Author Photo
Isabelle Lacourt

Since the launch of its Manifesto, in 2010, Eating City has been promoting a reflection about the relevance of urban food policies.

Despite the evidence that a city eats – it eats food and in some way the land needed to produce it -, accelerating the decline of rural territories, food is not usually considered among the competences of a city. Moreover, food issues are too often diluted between different aspects related to health, nutrition, environment, production, public food services or local economy, all being treated separately in a counterproductive systematic approach. However today, more and more cities re-evaluate food projects as means to improve urban planning and management, thus opening simultaneously several avenues for reflection, research and action. In a stimulating space of innovation, they are looking at new roles for institutions in food innovation dynamics and at tailor-made interfaces of cooperation between urban centers and adjacent territories. Innovative propositions are experimented, to combine food democratic imperatives, open participatory processes and food issues institutionalization, whereas a long-awaited common metric system is still needed to assess the consequences of food systems on environmental, social, economic assets.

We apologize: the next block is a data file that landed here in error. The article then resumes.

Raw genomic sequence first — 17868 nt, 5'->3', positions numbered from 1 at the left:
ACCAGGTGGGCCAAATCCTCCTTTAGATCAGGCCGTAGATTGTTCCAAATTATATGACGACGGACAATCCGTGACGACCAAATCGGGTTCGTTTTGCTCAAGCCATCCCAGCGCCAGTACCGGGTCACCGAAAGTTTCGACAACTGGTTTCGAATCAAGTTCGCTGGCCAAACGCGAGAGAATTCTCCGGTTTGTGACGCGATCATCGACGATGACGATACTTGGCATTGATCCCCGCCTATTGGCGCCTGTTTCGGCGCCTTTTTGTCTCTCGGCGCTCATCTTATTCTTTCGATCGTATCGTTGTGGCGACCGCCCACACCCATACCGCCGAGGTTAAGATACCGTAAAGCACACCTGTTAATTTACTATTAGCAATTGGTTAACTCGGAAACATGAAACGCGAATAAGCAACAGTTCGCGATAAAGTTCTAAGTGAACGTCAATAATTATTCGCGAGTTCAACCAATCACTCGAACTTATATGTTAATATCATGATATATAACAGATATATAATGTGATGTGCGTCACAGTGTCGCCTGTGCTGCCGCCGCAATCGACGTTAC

All these cities involved in pro-active food related urban policies are driven by extremely diverse motivations, ranging from:

  • the fragility of a food system exclusively relying on globalized commodities, subject to speculation,
  • the added value of a vivid local economy based on high quality food production,
  • an agenda 21 and a plan for the reduction of CO2 emissions,
  • the potential of healthy food access to control obesity epidemics or to educate young people to make healthier food choices,
  • etc.

The exam of successful projects shows how these pioneers have been able to detect the capacity of food-related projects to strengthen social cohesion and create a social bond, on top of many other benefits. Indeed, not only food can become a thread that connect all the main competences of the cities related to urban environment, economic development, education, solidarity, culture and leisure, health, politics and governance, but it can also give consistency to a synergic osmosis between cities and adjacent territories.

Historically, food has been a pivotal factor in the political construction of Europe, as Common Agriculture Policy has been one of the pillars of the European Union. Therefore, as food and drink industry is the largest EU manufacturing sector in terms of turnover and employment, it is not a utopia to think that sustainable food systems could become major assets of the Europe 2020 strategy of smart, sustainable and inclusive growth.